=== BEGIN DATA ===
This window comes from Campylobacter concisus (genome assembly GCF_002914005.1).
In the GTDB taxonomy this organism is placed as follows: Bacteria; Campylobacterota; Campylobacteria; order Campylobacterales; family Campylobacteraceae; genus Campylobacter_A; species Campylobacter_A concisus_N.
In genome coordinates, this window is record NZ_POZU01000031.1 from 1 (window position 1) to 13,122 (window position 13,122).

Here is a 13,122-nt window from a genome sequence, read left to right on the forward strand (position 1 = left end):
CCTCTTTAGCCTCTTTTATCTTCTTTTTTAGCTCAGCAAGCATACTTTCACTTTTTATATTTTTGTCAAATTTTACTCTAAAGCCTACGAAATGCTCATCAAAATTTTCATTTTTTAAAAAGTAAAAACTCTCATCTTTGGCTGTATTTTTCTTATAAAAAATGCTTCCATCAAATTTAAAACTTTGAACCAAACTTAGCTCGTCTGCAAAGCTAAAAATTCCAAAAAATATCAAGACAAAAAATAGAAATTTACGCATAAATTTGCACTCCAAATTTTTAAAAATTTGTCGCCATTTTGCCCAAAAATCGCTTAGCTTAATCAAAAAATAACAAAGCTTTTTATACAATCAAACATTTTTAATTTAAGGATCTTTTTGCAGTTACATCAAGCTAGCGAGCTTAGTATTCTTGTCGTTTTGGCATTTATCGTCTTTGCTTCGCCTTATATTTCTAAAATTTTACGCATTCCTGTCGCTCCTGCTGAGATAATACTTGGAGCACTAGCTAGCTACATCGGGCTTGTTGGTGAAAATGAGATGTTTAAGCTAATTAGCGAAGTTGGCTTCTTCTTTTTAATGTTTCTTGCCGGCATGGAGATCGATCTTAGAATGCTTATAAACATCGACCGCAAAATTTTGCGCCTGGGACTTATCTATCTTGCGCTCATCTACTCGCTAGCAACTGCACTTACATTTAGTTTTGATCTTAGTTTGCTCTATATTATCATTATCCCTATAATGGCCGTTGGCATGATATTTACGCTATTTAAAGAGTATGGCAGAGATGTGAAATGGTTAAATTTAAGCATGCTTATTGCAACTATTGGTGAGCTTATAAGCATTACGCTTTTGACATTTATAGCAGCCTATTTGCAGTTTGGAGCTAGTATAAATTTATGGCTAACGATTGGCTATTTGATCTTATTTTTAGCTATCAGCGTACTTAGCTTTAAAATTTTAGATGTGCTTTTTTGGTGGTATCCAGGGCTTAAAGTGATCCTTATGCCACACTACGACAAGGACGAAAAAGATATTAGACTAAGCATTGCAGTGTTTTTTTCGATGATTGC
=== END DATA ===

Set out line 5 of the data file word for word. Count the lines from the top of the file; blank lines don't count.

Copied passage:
CCTCTTTAGCCTCTTTTATCTTCTTTTTTAGCTCAGCAAGCATACTTTCACTTTTTATATTTTTGTCAAATTTTACTCTAAAGCCTACGAAATGCTCATCAAAATTTTCATTTTTTAAAAAGTAAAAACTCTCATCTTTGGCTGTATTTTTCTTATAAAAAATGCTTCCATCAAATTTAAAACTTTGAACCAAACTTAGCTCGTCTGCAAAGCTAAAAATTCCAAAAAATATCAAGACAAAAAATAGAAATTTACGCATAAATTTGCACTCCAAATTTTTAAAAATTTGTCGCCATTTTGCCCAAAAATCGCTTAGCTTAATCAAAAAATAACAAAGCTTTTTATACAATCAAACATTTTTAATTTAAGGATCTTTTTGCAGTTACATCAAGCTAGCGAGCTTAGTATTCTTGTCGTTTTGGCATTTATCGTCTTTGCTTCGCCTTATATTTCTAAAATTTTACGCATTCCTGTCGCTCCTGCTGAGATAATACTTGGAGCACTAGCTAGCTACATCGGGCTTGTTGGTGAAAATGAGATGTTTAAGCTAATTAGCGAAGTTGGCTTCTTCTTTTTAATGTTTCTTGCCGGCATGGAGATCGATCTTAGAATGCTTATAAACATCGACCGCAAAATTTTGCGCCTGGGACTTATCTATCTTGCGCTCATCTACTCGCTAGCAACTGCACTTACATTTAGTTTTGATCTTAGTTTGCTCTATATTATCATTATCCCTATAATGGCCGTTGGCATGATATTTACGCTATTTAAAGAGTATGGCAGAGATGTGAAATGGTTAAATTTAAGCATGCTTATTGCAACTATTGGTGAGCTTATAAGCATTACGCTTTTGACATTTATAGCAGCCTATTTGCAGTTTGGAGCTAGTATAAATTTATGGCTAACGATTGGCTATTTGATCTTATTTTTAGCTATCAGCGTACTTAGCTTTAAAATTTTAGATGTGCTTTTTTGGTGGTATCCAGGGCTTAAAGTGATCCTTATGCCACACTACGACAAGGACGAAAAAGATATTAGACTAAGCATTGCAGTGTTTTTTTCGATGATTGC